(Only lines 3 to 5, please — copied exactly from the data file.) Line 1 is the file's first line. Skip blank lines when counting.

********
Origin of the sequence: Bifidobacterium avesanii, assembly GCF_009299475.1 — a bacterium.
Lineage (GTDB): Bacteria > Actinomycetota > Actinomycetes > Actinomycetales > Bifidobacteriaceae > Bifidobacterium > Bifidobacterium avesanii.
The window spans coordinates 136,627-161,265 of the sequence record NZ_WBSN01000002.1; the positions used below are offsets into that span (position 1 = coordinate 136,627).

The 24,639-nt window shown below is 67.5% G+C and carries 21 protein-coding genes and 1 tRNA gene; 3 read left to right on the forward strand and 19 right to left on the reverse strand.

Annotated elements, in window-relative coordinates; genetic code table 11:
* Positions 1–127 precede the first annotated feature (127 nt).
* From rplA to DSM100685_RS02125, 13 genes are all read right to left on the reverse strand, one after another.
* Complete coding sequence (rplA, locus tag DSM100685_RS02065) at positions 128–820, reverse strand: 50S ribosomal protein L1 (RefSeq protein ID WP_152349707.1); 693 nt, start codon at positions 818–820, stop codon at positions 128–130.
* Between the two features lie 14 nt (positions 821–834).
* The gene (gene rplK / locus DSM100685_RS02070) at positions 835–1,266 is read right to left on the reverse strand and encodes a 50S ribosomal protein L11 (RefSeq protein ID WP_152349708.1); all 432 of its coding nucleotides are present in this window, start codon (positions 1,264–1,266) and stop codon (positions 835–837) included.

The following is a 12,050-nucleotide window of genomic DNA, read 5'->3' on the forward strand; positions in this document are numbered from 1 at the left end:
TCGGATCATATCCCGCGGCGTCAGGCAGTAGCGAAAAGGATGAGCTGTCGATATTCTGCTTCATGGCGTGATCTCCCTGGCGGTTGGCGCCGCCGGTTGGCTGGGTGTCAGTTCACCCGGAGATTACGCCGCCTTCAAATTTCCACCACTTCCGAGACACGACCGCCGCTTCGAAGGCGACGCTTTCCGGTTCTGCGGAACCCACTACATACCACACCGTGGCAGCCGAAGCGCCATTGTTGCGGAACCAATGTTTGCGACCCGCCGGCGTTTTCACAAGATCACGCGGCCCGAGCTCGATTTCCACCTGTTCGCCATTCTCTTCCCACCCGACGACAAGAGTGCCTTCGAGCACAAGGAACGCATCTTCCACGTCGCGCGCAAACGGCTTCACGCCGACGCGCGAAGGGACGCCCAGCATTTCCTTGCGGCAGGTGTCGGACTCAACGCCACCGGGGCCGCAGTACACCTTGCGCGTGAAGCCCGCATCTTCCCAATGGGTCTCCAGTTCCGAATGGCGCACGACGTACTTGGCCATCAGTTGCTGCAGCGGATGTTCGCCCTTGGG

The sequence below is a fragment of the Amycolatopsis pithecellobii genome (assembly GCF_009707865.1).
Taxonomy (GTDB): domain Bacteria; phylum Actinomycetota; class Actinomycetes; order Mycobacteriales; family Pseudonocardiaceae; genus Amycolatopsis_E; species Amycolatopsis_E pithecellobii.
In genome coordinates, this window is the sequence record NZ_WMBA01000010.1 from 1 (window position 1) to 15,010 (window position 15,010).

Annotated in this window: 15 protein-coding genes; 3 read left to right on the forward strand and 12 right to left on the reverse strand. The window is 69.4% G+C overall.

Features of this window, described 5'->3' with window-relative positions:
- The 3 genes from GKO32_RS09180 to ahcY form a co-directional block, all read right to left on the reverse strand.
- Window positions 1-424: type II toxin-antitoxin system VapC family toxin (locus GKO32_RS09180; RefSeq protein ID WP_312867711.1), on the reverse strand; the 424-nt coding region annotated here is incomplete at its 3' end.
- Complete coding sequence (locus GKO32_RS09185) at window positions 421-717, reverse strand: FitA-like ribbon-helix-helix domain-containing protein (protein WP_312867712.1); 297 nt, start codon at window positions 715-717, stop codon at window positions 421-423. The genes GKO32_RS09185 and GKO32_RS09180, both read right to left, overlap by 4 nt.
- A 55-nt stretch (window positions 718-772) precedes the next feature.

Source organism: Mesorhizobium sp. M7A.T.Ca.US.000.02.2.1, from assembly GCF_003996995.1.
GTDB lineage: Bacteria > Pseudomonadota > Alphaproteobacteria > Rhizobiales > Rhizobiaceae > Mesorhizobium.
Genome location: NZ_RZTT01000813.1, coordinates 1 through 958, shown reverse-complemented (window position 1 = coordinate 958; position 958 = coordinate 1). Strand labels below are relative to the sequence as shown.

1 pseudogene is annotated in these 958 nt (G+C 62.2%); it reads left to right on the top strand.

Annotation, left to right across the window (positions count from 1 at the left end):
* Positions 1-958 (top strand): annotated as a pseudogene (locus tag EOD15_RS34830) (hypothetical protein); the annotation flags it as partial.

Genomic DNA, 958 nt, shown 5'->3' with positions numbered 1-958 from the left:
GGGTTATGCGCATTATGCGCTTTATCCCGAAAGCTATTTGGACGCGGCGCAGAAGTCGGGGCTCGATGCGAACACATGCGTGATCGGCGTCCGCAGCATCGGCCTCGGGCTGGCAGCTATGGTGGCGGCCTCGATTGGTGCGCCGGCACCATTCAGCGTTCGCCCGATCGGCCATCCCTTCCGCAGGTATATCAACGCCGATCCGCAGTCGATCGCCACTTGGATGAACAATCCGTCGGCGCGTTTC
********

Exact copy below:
The window spans coordinates 136,627-161,265 of the sequence record NZ_WBSN01000002.1; the positions used below are offsets into that span (position 1 = coordinate 136,627).

The 24,639-nt window shown below is 67.5% G+C and carries 21 protein-coding genes and 1 tRNA gene; 3 read left to right on the forward strand and 19 right to left on the reverse strand.

Annotated elements, in window-relative coordinates; genetic code table 11: